In contrast, the government’s proposed immigration strategy (see “White paper in brief”, above), rejects every one of these asks. In essence, it applies a reformed version of the existing immigration rules for non-EU workers to all migrants. The principles of it are that, aside from very wealthy investors and a small number of “exceptional talent” visas, for which most construction workers could not even be considered, most future immigrants would have to be sponsored by an employer, qualified to an “intermediate” level and earning a minimum amount. The government has proposed setting the bar at £30,000 a year, though it has indicated it is willing to discuss where this threshold is set. Self-employed workers or those defined as “low-skilled” would not normally be allowed in, other than on short-term, one-year visas.
Added together, the consequence for EU construction migrants is potentially severe. An analysis by the government’s adviser on the policy, the Migration Advisory Committee (MAC), says that 80% of existing European (EEA) construction migrants would be caught by one or other of these policies. It’s important to realise this doesn’t mean four out of five existing EU workers will have to return home, as many have been here long enough to have accrued the right to settle permanently. However, it does indicate just how curtailed future migration flows could be, despite the growing need for skills identified by the CITB and others.
Suzannah Nichol, chief executive of industry trade body Build UK, says: “The government is saying that we can bring someone in to play football, but we can’t bring someone in to build the stadium they’re going to play in. It just seems a bit upside down.”
And Arcadis’ Bryce says: “A year ago we predicted the industry would face shortages – fast forward to now, and our predictions are coming to pass. I don’t feel the white paper acknowledges businesses needs at all.”
While the exact impact of these policies, if implemented, is impossible to predict, many are now forecasting dire consequences for the government’s housing and infrastructure plans. The FMB’s chief executive, Brian Berry, said the target to build 300,000 homes a year would be “impossible” under this system, and major infrastructure projects “nothing but a pipe dream”.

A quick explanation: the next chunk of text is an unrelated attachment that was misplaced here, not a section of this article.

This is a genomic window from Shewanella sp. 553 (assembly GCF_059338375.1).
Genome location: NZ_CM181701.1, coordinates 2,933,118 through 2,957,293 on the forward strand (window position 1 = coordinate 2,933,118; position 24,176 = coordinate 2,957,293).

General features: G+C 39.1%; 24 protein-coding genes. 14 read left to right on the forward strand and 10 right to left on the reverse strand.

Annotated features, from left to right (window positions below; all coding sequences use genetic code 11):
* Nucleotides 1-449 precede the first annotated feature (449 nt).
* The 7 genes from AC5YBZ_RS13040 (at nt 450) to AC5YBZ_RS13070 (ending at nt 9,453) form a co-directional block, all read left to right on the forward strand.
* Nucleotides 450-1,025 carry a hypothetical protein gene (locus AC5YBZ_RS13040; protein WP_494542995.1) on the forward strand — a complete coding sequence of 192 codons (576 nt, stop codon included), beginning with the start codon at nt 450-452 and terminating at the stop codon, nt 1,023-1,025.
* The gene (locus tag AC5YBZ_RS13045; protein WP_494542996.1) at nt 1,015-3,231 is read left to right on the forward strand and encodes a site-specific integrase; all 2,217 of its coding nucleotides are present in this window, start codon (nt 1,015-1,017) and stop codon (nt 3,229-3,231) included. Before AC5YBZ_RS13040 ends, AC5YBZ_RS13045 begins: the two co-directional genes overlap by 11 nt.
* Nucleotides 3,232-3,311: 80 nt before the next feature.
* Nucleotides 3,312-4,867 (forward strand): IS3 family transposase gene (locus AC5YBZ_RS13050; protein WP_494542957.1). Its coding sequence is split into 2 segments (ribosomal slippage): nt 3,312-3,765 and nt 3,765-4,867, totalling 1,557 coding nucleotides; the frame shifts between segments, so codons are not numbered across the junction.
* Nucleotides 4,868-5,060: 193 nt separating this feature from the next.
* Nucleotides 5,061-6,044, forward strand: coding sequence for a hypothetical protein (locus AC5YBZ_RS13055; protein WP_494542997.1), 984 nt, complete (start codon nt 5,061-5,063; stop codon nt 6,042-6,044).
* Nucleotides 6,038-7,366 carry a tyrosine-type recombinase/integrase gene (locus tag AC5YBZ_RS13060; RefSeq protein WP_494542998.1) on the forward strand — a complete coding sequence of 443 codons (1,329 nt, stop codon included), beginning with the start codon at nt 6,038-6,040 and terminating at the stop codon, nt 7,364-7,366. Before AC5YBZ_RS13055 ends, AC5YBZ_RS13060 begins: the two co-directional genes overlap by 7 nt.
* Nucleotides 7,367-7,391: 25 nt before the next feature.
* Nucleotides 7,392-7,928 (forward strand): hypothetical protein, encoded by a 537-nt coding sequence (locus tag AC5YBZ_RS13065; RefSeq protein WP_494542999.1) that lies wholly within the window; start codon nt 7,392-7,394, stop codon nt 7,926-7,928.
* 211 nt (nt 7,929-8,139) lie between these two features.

Keith Brooks, partner at consultant Cast, agrees that the policies would be “potentially very disruptive” to UK construction. “How will HS2 be built under this new system and at what price?” he asks, with McMonagle claiming wages would rise, putting businesses operating at slim margins under considerable strain. However, Cast’s Brooks also believes the government will not be persuaded by what it regards as special pleading from an industry that has failed to reform and train enough staff over a generation. Modern construction methods should, he says, be being used to improve productivity and reduce the need for new staff, while the industry makes the case for a sensible transition period in which to adapt. “The UK construction industry should not be lobbying for exemption or special treatment. Times are changing and we need to adapt,” he says.
But others maintain it is unrealistic to assert the industry can in the long term do without migrant labour, however hard it works to reform. Build UK’s Nichol says: “Training domestically has to be part of the agenda, and absolutely the industry has to do more. But the UK currently has effective full employment – these people are already in jobs; we’d just have to steal them from other sectors.”
McMonagle echoes this. “There’s room for improvement in productivity but it’s not going to be a silver bullet. Ultimately there’s only a finite number of people and it’s just going to be a dogfight with other industries.” Meanwhile RIBA chief executive Alan Vallance points out it takes seven years to train a qualified architect. “You can’t just turn the tap off immediately. There’s been no time to plan,” he says.
So far, however, it appears none of these arguments are persuading the government to change its mind. This is despite the fact different industry bodies have displayed an unusual degree of co-ordination to get their points across. Currently seven trade bodies, including the FMB and Build UK along with others such as the Civil Engineering Contractors Association and Construction Products Association, are joining together to submit evidence on the issue, and are planning a parliamentary event with construction minister Richard Harrington and immigration minister Caroline Nokes in March to press their case. The Construction Leadership Council has also convened an emergency Brexit “summit” to work through the implications of leaving the EU.